Abake Adenle is a quantitative analyst who lived alternatively between the US and Nigeria whilst growing up. Now based in London, Adenle has developed a mobile app, SpeakYoruba, aimed at teaching children of the African diaspora the West African Yoruba language.
How we made it in Africa asked Adenle about the African diaspora, the Yoruba language, and the steady inclusion of African languages in the ICT arena.
How did the idea for SpeakYoruba come about?
I came up with SpeakYoruba primarily as a way to help my young nieces and nephews develop basic Yoruba language skills. Having grown up in the States learning Yoruba from my parents I understand the difficulties of learning a language ‘out of context’. Watching them grow up in the diaspora, I wanted to create something that would remove the ‘work’ from learning Yoruba. I wanted to develop an app that was educational and visually stimulating and that makes the Yoruba language engaging, accessible and fun.
Who are your target customers and why do you think they will be interested in the app?
SpeakYoruba is primarily aimed at children in the Yoruba-speaking diaspora. However, I’ve found that SpeakYoruba appeals to a wide age demographic, from young children who appreciate the animations and consider the app more of a ‘game’, to young adults and teenagers who are looking to build their Yoruba language skills having grown up not speaking Yoruba. I’ve also found interest from people outside the Yoruba-speaking diaspora who appreciate the Yoruba language and culture.
Why do you think it is important for children of the African diaspora to learn their traditional language?
I think Yoruba is a beautiful, rich language and learning the language is a way to enjoy the various layers of Yoruba culture as reflected by the language – the proverbs, poems, literature, art and music of Yorubas all become accessible with knowledge of the language. This is true for all African languages.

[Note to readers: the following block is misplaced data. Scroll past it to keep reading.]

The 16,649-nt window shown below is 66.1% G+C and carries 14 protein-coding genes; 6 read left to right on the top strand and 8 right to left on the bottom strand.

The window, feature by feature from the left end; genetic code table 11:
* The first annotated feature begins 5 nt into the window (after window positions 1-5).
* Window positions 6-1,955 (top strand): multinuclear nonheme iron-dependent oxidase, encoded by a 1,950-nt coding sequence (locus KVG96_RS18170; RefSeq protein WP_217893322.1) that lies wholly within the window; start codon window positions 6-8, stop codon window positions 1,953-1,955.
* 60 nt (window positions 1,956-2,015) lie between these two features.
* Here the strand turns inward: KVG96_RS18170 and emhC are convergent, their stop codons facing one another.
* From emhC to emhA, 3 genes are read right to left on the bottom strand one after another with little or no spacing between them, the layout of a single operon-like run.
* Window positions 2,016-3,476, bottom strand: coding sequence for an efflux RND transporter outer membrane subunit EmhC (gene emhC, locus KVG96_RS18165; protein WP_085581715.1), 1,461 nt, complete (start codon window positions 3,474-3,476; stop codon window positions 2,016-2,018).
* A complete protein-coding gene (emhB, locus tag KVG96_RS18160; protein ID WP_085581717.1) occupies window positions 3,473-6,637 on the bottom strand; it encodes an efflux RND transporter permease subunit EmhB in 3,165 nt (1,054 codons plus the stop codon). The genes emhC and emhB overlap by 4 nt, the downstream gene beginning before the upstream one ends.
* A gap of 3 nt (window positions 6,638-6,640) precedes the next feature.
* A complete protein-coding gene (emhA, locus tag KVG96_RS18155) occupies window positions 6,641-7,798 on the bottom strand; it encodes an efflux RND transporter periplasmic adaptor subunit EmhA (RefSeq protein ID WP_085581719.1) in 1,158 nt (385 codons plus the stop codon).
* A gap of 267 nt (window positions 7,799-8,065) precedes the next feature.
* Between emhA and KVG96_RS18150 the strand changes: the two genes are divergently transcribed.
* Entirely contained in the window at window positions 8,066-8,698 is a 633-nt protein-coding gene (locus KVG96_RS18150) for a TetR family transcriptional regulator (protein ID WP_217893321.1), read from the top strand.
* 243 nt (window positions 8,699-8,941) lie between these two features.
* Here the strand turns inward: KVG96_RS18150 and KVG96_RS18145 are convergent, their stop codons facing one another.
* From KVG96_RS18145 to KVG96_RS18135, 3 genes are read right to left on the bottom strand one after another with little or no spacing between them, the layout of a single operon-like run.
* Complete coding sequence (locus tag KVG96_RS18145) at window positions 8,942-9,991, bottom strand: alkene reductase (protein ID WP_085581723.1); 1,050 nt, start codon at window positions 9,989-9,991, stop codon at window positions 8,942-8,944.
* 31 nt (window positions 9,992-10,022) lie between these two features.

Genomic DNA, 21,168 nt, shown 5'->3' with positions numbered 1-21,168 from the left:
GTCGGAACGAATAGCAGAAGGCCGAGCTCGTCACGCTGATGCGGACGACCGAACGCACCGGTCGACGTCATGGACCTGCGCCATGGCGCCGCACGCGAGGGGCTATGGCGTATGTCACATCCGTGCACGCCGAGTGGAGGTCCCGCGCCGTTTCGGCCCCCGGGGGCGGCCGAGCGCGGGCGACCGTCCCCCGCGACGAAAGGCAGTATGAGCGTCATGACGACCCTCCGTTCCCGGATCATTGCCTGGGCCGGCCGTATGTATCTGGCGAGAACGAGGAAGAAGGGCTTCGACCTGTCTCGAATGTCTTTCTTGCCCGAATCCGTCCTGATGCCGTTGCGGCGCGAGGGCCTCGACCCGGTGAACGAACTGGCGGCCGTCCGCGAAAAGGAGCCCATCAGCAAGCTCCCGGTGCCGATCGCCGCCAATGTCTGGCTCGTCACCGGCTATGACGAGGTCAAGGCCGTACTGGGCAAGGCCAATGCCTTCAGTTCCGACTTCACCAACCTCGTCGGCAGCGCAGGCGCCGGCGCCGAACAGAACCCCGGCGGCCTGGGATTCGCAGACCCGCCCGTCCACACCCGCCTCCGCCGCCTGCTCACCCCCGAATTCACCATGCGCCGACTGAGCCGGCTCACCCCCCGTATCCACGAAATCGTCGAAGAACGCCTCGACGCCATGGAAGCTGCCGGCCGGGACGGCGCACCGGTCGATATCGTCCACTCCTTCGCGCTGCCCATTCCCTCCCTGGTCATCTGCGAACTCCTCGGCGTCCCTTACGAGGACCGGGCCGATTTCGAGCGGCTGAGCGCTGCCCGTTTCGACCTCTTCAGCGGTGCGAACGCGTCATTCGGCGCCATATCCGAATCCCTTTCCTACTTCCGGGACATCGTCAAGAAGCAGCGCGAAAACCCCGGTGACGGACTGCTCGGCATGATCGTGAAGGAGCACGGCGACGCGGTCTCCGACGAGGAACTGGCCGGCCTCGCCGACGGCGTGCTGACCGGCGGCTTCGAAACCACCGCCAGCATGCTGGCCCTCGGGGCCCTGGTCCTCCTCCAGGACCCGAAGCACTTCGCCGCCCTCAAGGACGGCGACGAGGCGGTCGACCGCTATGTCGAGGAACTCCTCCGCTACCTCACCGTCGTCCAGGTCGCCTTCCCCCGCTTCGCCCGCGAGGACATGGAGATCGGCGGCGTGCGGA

I think language skills are especially important for children of the African diaspora as language allows them to access their culture and history in a deeper, more meaningful way. By understanding/speaking an ancestral language, even at a basic level, I believe they better understand the role their heritage plays in their broader understanding of their cultural identity. This is especially important at a time when many children of the African diaspora are growing up within multiple cultures and across various geographies, mostly outside of Africa. It is quite easy for African culture and language to “get lost in the mix” within this plurality of cultures, especially considering the dominance of Western languages like French, English and Spanish in everyday life, and the increasingly important role of Mandarin.
SpeakYoruba is the first in a series of apps under my ‘SpeakAfrica Project’ aimed at promoting and preserving African languages, with aim of expanding across a variety of languages and features within the app to include a range of learning tools.
Why do you think African languages are starting to be more and more represented in the ICT arena?
As with most segments of society, technology plays an increasingly important role in the way in which we perform everyday tasks. Both Africa and the African diaspora are participants of the global technological revolution; it is only natural that technologists begin to embrace the needs of Africans when creating products. Developing African language apps is a natural progression from the traditional tools in place to learn these languages, enhancing the existing knowledge base with modern technology.